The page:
They all weigh 154 pounds! Scales are inaccurate.

I will continue to maintain that you have to do what works for you – but I always worry about WW members who try to time their weight loss - “Lose 30 pounds in 3 months!”, or set those “15 pounds by Easter” challenges. Ask yourself - what happens if you don’t reach that goal? Will it send you into a destructive spiral? Will that little voice in your head tell you you’re a failure and then you’ll sabotage yourself? If you’re that kind of person, I’d stay far away from those kind of goals. Bodies are weird. Bodies will change at their own pace, and it might not be the pace you want. The thrill of reaching a mini-goal can be amazing, but the let down of not reaching it might do more harm than good. When that scale doesn’t do what you want it to do, how do you cope? Figuring this out is really important, because when you eventually begin to maintain your weight, that scale number will rarely change, and this mental transition is MUCH harder than you think.

I love how WW has shifted its focus to looking at mental wellness and mindfulness in addition to food and activity, because I think that it is really the KEY to turning this into a lifelong habit. I think we all tend to believe that once we lose the weight, our problems will be solved, but that’s not how it works at all. In fact, in my own journey, my battle with anxiety worsened once the weight fell away, because I no longer had food as one of my unhealthy coping mechanisms! Instead I had to learn how to deal with it in other ways, through mindfulness, physical activity, regular therapy and yes, medication too. I’ve been at or around my lifetime weight for around 9 months now, and I’m still trying to figure out how my body and mind function best - and the short answer to that is, they function best when they are working together!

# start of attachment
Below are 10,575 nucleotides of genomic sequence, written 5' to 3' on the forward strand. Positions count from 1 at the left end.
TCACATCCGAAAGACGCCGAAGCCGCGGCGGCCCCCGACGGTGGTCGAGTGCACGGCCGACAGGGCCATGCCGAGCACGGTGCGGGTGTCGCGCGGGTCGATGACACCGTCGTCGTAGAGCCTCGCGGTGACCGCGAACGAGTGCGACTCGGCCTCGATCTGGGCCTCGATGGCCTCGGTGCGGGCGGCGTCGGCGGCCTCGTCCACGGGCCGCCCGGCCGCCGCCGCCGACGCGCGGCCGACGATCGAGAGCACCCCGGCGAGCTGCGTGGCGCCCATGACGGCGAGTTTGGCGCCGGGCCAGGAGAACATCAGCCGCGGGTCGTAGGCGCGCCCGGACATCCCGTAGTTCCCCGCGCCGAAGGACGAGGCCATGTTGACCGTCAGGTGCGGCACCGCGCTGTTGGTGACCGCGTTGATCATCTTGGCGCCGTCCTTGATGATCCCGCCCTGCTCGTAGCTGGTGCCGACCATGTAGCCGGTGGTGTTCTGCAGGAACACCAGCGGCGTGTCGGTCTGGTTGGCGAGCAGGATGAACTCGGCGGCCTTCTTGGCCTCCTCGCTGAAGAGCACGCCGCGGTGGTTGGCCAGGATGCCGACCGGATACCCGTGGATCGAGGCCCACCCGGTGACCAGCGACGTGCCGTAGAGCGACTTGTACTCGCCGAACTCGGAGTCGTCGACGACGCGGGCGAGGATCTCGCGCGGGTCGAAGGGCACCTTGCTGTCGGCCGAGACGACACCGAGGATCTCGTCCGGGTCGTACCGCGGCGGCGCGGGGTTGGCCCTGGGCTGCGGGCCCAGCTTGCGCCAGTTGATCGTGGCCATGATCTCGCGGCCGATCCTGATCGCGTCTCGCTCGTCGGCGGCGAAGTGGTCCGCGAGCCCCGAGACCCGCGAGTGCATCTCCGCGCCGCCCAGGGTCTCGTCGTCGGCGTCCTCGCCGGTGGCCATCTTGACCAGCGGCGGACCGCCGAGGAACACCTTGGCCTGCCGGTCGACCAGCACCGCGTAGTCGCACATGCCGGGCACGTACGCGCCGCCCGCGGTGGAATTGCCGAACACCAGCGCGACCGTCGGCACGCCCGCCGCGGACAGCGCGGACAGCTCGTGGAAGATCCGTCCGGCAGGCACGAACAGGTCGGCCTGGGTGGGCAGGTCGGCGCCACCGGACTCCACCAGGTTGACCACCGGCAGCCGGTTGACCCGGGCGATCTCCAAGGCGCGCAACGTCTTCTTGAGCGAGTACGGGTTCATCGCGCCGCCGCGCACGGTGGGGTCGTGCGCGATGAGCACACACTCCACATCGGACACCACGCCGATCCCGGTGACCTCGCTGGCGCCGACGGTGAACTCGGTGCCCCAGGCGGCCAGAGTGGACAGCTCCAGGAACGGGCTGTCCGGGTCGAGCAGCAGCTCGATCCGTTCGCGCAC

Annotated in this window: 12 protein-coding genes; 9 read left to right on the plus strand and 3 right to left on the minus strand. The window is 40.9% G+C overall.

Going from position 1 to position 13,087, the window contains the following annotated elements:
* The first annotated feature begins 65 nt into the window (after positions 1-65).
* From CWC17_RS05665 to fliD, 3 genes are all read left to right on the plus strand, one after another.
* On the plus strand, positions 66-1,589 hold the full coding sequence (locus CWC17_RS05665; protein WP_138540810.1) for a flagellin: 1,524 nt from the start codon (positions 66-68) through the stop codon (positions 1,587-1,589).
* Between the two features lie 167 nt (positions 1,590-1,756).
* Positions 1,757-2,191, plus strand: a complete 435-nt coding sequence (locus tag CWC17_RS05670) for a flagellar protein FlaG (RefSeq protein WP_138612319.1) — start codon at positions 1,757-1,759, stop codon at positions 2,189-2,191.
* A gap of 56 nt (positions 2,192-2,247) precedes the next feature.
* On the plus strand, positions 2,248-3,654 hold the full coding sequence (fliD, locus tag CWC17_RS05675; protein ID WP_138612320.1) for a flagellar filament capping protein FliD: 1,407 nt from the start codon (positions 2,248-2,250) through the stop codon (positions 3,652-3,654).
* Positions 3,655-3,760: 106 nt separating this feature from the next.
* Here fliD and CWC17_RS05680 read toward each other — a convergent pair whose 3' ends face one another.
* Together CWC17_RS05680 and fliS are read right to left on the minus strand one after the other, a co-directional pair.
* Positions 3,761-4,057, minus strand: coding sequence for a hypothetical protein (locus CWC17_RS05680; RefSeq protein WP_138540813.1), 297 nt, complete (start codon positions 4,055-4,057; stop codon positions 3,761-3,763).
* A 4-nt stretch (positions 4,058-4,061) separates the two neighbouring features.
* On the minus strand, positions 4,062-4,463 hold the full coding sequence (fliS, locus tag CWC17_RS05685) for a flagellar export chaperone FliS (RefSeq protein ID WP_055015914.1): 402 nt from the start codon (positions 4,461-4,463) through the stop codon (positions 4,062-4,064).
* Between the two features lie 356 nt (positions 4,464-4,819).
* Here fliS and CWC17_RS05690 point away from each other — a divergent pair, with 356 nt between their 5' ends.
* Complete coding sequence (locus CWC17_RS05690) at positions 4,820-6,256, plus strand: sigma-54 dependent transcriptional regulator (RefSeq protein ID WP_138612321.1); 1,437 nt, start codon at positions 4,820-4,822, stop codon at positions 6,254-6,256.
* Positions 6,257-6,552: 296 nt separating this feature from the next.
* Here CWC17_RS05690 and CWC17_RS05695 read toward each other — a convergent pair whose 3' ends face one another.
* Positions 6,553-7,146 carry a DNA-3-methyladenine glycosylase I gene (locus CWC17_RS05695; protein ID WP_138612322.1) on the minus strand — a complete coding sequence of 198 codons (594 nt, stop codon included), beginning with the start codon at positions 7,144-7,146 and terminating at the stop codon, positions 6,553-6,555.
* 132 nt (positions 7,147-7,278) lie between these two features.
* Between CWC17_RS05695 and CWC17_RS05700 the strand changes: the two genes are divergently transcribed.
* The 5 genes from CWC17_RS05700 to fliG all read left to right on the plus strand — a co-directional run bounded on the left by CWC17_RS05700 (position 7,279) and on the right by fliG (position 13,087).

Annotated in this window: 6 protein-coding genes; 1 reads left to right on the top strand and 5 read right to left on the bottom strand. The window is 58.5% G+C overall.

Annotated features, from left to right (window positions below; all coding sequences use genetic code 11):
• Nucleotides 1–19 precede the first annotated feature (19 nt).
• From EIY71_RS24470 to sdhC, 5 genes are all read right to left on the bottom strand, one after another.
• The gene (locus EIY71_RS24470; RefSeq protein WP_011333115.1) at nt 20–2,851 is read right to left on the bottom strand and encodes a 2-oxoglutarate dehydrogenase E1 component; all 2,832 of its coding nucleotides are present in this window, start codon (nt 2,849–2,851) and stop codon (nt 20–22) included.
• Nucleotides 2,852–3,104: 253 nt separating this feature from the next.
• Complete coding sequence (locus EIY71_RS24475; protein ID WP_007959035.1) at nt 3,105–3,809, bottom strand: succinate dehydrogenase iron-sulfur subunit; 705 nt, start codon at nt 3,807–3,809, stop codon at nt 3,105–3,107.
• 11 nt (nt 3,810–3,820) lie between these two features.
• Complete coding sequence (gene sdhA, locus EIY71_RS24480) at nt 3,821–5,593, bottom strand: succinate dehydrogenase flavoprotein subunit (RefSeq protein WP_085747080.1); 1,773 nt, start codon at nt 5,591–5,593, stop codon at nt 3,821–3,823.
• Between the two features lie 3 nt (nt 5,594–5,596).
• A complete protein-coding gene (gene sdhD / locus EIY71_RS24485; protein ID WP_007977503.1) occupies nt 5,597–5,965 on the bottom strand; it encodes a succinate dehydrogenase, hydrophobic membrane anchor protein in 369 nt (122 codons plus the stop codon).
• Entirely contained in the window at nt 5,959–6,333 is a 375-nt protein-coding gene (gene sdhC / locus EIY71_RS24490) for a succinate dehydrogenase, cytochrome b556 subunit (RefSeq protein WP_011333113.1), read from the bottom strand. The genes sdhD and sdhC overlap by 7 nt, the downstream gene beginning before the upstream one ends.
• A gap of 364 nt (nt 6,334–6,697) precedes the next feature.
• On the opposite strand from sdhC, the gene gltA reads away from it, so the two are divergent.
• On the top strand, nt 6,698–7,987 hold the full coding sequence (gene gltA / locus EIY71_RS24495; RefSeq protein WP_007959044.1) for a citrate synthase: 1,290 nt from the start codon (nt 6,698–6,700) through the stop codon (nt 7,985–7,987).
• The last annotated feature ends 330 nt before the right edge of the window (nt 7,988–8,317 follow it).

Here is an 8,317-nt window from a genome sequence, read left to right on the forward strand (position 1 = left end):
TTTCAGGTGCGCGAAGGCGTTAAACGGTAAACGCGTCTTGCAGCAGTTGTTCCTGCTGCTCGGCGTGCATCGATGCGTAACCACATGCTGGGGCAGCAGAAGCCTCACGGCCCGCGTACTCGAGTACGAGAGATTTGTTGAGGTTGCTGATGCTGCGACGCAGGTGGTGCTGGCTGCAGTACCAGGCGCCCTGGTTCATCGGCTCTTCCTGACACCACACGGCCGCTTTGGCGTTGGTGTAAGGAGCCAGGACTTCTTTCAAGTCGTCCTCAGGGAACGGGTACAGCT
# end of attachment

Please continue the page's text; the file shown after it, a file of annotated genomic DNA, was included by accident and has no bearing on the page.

Here’s my challenge to you for the week: I want you to anchor your joy to something other than the number on the scale. I’m not saying that you have to ignore the scale completely, just think of it as one of many measures you use to help you, not the final say on whether or not you've been successful. You have done an amazing thing for yourself by deciding that you needed to change something you were unhappy with. Can you look in the mirror and appreciate that the person staring back at you is so very strong and worthy of self love and care? Do that this week. Look in the mirror and repeat that to yourself until you start to believe it. “I am strong. I am worthy of self love and care. I am doing this thing because I am worth it. The number on the scale does not define my success.

"I'm good enough, I'm smart enough, and gosh darnit, people like me."

It’s all about your mindset.

Follow me on Connect or Instagram @drea_luks_good